Many aspects of Indigenous peoples’ lives are invisible – our sovereign lands and boundaries, our right to self-determination and our proud customs. Also mostly invisible is our data on educational attainment – a fact that diminishes our voices as national policies for improving higher education are debated and discussed.
Since Native American students make up less than 1 percent of the U.S. undergraduate population, many researchers tend to overlook or erase their data due to statistical limitations. This is a problem I’m trying to solve as I work with students and study Indigenous statistics, knowing full well how challenging it is to collect this data and apply quantitative results. One thing is clear: researchers who overlook Indigenous peoples’ data don’t understand what they’re missing – or who might suffer from being forgotten. Let me put it another way. In life, sometimes we don’t know any better until we’ve experienced what better feels like. For instance, you don’t realize how important air conditioners are until you don’t have one growing up in the desert summers of Phoenix, Arizona. Swamp coolers don’t help – trying to wet the unit only works when it’s under 100 degrees, and it was seldom that during summer.
I realized that things could be worse: my mother grew up in a one-bedroom mud house. Even so, she always found cool havens for us on those scorching days. The library and dollar movie theater became our oasis. At the Phoenix public library on 19th Avenue, we would read for hours, or in my case, look and trace pictures. One summer, reading meant we could earn bookmarks showing Phoenix Suns players, such as Charles Barkley, Dan Majerle and Kevin Johnson. Honestly, I would sit and stare at pictures for a few minutes, then run to my Mom and say, “I finished reading.” She would sign my paper and I would get another bookmark. To this day, I have a collection of Suns bookmarks that I hustled from the public library. I loved feeling that rush of cold air slowly melting the sweat beads on my back. The cool air felt so good that you could barely hear and feel your feet sticking to the cement floors. Those were awesome days. We finally got an air conditioner when I was 12 years old. I’ve never lived without one since – nor would I, because it makes my life better.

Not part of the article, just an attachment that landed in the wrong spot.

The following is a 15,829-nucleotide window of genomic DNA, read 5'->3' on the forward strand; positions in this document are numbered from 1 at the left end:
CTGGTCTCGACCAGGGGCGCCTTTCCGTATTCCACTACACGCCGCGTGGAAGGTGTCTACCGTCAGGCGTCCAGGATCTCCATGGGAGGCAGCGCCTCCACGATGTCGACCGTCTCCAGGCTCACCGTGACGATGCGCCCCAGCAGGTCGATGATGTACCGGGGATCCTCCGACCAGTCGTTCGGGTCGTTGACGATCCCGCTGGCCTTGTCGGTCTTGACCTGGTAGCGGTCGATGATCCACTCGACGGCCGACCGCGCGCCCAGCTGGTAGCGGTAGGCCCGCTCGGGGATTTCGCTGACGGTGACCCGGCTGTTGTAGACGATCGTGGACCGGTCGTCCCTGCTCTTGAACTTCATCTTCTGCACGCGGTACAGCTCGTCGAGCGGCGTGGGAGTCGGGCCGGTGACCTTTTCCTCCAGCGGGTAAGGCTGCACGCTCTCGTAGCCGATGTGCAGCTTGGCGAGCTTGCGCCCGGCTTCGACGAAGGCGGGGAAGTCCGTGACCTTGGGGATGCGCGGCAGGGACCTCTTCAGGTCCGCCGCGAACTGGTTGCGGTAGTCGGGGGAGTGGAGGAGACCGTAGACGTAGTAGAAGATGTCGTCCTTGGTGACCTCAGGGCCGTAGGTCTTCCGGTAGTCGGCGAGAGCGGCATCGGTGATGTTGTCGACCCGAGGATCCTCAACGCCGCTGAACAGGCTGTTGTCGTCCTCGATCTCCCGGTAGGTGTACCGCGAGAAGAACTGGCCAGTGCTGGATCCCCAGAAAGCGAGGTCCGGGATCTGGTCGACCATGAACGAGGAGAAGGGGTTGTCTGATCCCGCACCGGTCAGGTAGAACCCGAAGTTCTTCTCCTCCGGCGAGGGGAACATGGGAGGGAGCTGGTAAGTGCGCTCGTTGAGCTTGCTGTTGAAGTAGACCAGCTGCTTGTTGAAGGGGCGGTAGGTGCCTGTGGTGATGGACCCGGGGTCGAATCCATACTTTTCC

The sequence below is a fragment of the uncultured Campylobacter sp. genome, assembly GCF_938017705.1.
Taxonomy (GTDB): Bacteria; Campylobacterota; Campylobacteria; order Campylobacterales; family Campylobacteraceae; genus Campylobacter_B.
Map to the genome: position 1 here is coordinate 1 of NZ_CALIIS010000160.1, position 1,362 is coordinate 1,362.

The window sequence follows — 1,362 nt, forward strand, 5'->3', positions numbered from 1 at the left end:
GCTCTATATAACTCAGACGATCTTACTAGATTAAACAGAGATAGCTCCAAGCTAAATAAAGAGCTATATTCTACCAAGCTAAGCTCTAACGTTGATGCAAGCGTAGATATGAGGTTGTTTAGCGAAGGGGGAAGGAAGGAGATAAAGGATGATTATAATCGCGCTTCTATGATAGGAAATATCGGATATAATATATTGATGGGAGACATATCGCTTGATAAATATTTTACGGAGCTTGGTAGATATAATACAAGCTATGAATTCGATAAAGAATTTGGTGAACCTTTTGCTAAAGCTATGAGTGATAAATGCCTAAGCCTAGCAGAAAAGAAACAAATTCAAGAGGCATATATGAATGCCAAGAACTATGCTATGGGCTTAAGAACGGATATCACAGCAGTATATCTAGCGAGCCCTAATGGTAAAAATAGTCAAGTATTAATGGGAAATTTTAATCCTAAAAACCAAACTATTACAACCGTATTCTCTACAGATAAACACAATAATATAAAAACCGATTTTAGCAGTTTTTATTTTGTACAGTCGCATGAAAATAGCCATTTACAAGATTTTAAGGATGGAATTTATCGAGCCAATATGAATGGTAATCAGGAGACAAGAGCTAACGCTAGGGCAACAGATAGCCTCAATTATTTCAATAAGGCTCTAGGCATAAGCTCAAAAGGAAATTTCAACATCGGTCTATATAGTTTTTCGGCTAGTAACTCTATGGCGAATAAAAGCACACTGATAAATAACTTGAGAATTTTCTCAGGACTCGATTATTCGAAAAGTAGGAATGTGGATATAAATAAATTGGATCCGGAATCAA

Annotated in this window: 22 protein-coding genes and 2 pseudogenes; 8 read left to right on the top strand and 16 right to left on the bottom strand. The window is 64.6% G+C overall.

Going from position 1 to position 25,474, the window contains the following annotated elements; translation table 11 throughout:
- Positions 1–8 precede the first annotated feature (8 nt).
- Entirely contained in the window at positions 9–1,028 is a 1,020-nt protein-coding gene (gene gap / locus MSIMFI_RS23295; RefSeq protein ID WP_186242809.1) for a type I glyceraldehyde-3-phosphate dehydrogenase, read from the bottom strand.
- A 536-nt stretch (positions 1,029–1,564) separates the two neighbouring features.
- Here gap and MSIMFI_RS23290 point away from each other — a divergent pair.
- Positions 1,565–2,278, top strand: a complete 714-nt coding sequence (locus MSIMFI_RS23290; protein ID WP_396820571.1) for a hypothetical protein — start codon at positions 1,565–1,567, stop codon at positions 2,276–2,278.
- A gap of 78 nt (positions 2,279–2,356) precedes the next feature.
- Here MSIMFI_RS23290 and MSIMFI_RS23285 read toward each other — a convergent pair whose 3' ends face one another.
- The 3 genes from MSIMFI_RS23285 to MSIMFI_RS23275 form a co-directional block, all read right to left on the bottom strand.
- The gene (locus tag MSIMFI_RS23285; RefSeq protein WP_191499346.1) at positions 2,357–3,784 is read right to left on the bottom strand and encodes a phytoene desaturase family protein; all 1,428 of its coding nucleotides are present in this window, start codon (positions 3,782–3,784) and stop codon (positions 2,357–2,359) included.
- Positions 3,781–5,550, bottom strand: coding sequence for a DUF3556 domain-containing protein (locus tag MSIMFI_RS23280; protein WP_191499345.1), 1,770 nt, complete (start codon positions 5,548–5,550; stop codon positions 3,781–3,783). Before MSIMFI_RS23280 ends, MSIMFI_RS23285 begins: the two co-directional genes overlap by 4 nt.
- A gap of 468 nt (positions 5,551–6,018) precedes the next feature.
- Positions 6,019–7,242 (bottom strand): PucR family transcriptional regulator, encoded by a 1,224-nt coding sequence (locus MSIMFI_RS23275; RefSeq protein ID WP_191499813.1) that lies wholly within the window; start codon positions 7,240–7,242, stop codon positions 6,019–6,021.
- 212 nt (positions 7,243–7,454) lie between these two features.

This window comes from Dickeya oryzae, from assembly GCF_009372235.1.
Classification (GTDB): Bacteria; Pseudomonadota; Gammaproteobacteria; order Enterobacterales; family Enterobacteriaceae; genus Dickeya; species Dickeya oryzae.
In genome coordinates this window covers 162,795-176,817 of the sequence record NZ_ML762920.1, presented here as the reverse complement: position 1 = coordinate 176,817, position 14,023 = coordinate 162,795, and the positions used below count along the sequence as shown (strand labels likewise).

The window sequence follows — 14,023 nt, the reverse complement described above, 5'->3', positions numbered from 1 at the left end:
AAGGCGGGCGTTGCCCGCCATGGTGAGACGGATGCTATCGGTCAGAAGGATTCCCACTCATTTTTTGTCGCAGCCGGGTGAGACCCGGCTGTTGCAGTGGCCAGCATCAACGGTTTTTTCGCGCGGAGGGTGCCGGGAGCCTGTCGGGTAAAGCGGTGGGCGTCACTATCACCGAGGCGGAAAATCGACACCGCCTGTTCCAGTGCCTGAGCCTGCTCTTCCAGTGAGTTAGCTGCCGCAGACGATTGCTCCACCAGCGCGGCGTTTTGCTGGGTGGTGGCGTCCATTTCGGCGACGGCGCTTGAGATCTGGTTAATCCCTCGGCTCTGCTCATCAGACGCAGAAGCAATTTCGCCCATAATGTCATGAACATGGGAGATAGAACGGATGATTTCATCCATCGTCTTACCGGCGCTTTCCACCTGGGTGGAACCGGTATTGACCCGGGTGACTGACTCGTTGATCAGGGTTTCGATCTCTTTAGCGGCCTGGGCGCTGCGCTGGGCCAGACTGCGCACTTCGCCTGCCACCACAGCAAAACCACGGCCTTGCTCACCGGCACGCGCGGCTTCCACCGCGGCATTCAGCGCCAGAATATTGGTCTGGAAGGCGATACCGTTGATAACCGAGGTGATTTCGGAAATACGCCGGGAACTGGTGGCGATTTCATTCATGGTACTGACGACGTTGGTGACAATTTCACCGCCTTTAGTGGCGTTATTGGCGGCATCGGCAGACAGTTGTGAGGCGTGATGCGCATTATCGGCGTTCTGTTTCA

Data offers a fuller picture
The same is true about including Native American data in our analyses, research and discussions. Most researchers don’t realize they are only living with swamp coolers when they exclude this important data. Including Native American educational data – as Lumina Foundation does on its newly updated Stronger Nation data tool – gives us a fuller, more accurate and illuminating picture of U.S. learners. It also gives us a glimpse into the needs and successes of Indigenous communities as they work towards Nation building. Tribal nation building means we are advancing sovereignty – our inherent right to determine our own path forward – and self-determination of our tribal community. To achieve this, Native Nations need highly educated tribal members working within the tribal community. We see educational attainment as a vital component of successful Native Nation building, and data is essential to keeping track of our progress. So, including Indigenous data is a powerful way to support Indigenous communities while also helping researchers understand what statistics they are missing. You could say that including full and accurate data on Indigenous peoples is as needed as a gust of cold air on a sweltering summer day.
Dr. Jameson David “JD” Lopez is an assistant professor of educational policy studies and practice at the University of Arizona, and an enrolled member of the Quechan tribe in Fort Yuma, California. He studies Native American education using Indigenous statistics and is an expert in the limitations of collecting and applying quantitative results to these populations.